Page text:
The comments of pensions minister Steve Webb at his party’s annual conference in Glasgow raise new concerns about the accuracy of information provided by DWP on the most controversial aspect of its welfare reforms.
There have been numerous reports of disabled people whose deaths have been linked to the employment and support allowance (ESA) claim process, or the refusal of ESA and other benefits, including the writer Paul Reekie, who killed himself in 2010, and the deaths of Nick Barker, Jacqueline Harris, Ms DE, and Brian McArdle.
Many of the cases became widely-known through media reports of inquests, but in the case of Ms DE, the Mental Welfare Commission for Scotland concluded that the work capability assessment process and the subsequent denial of ESA was at least a “major factor in her decision to take her own life”.
But DWP has stated in a response to a Freedom of Information (FoI) Act request from Disability News Service (DNS) that it does not hold information on deaths that have been reported to be connected to the withdrawal or non-payment of disability benefits.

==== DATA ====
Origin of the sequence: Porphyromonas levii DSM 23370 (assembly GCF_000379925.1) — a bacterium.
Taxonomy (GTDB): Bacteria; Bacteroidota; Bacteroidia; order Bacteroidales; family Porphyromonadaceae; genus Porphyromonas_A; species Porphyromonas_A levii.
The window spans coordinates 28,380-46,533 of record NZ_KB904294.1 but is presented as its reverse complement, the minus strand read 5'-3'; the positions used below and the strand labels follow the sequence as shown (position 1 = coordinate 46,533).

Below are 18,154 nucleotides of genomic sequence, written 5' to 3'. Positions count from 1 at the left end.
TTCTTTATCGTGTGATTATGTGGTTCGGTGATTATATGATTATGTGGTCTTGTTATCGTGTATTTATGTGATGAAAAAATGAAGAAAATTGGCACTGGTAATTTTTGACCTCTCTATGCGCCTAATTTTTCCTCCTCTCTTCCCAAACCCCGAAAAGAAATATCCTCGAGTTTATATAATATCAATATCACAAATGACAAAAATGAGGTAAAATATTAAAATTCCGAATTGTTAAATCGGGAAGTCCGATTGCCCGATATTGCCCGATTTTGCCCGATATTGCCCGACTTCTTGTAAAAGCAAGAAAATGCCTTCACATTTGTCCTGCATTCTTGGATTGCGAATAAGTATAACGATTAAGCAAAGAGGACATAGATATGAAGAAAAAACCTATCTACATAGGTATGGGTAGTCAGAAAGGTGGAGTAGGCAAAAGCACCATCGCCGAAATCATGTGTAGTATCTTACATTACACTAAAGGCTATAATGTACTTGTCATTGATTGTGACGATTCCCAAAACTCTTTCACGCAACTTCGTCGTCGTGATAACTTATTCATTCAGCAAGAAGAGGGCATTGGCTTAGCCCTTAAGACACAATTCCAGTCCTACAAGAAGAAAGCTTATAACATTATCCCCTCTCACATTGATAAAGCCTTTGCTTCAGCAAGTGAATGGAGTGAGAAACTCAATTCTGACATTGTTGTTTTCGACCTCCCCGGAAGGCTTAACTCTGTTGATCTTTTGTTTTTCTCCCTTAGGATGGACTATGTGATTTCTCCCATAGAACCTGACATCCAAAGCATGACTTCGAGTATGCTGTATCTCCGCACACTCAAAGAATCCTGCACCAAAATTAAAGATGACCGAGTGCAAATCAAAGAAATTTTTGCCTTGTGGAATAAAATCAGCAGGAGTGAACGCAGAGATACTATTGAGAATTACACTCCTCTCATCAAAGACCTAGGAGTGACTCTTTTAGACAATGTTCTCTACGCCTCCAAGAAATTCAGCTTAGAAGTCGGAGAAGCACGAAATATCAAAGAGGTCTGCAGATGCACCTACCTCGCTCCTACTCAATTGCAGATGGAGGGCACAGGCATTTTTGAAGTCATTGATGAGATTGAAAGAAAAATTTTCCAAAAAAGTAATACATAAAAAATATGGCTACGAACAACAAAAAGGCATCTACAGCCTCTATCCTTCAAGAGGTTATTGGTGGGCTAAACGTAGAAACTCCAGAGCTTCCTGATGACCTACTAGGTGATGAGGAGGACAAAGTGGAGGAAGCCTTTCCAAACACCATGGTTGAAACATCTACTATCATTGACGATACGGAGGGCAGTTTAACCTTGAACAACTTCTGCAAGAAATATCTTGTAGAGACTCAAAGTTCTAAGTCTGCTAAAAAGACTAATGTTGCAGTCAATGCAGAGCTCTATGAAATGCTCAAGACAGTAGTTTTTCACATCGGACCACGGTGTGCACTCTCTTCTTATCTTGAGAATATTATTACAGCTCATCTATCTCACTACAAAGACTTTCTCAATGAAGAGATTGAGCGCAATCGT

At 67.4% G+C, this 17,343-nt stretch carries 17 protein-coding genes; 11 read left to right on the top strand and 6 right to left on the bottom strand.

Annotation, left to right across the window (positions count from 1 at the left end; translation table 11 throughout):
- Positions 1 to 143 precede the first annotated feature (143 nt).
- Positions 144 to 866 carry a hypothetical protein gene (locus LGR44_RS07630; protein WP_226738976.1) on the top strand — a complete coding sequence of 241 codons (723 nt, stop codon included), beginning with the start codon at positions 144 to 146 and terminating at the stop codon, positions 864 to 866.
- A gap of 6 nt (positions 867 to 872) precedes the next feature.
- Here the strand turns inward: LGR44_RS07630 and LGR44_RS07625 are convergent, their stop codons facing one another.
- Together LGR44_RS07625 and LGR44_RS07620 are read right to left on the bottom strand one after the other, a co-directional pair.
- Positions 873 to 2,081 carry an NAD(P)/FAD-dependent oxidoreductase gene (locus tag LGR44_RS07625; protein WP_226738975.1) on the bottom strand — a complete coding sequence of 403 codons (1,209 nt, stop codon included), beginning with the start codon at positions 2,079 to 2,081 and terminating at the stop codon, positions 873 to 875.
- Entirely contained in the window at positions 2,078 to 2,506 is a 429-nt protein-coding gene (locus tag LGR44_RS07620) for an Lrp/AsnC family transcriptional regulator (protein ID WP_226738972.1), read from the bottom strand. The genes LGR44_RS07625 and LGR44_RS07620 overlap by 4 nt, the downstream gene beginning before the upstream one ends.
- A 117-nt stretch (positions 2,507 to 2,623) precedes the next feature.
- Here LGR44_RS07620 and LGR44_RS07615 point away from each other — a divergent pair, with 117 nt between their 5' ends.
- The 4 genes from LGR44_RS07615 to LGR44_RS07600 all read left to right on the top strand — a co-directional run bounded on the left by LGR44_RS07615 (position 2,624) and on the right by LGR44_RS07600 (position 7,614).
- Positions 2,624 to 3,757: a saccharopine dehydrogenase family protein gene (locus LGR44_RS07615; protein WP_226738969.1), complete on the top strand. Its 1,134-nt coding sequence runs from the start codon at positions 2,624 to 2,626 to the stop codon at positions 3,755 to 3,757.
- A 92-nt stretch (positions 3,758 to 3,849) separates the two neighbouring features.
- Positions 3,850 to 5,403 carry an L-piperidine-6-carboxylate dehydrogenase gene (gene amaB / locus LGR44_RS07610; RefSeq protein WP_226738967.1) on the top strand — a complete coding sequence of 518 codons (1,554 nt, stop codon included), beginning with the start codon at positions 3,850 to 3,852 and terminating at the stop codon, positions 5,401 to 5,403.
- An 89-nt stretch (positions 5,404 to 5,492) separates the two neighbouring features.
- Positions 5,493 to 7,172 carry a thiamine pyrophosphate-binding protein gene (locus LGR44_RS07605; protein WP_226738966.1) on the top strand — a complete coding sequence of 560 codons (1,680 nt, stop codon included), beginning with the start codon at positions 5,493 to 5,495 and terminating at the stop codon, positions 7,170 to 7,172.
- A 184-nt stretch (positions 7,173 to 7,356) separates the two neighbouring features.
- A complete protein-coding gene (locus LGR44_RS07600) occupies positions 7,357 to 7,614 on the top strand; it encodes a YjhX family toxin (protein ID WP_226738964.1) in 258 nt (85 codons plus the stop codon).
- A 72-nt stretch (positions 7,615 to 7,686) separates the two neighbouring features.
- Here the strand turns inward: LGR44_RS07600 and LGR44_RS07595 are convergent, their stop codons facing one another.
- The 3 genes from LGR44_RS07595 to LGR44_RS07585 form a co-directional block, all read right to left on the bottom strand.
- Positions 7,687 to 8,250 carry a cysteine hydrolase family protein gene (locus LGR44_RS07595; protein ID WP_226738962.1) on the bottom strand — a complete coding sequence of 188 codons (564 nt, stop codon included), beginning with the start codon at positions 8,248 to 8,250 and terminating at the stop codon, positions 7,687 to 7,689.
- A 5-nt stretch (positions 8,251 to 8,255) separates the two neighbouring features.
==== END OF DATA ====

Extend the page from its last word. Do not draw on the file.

And the new Conservative minister for disabled people, Mark Harper, insisted that his department was right to ignore reports of such deaths and said he did not accept that DWP should be collecting this information or trying to learn lessons from such deaths.
But Steve Webb, the Liberal Democrat pensions minister, and a departmental colleague of Harper, told DNS in Glasgow: “Everybody is concerned at a situation like this happening.”
He said there “may not be a systematic approach” within the department, because of the number of inquests that are held, but that “when cases come up, clearly when the department becomes aware of cases through the media, they do get looked at”.
Webb refused to comment further. DNS later contacted his Commons office to ask him to clarify and expand on his comments, but he has so far failed to respond.
Meanwhile, DWP has again failed to respond to requests for a comment on the FoI answer. DNS first asked DWP to explain and clarify its position on 24 September.
9 October 2014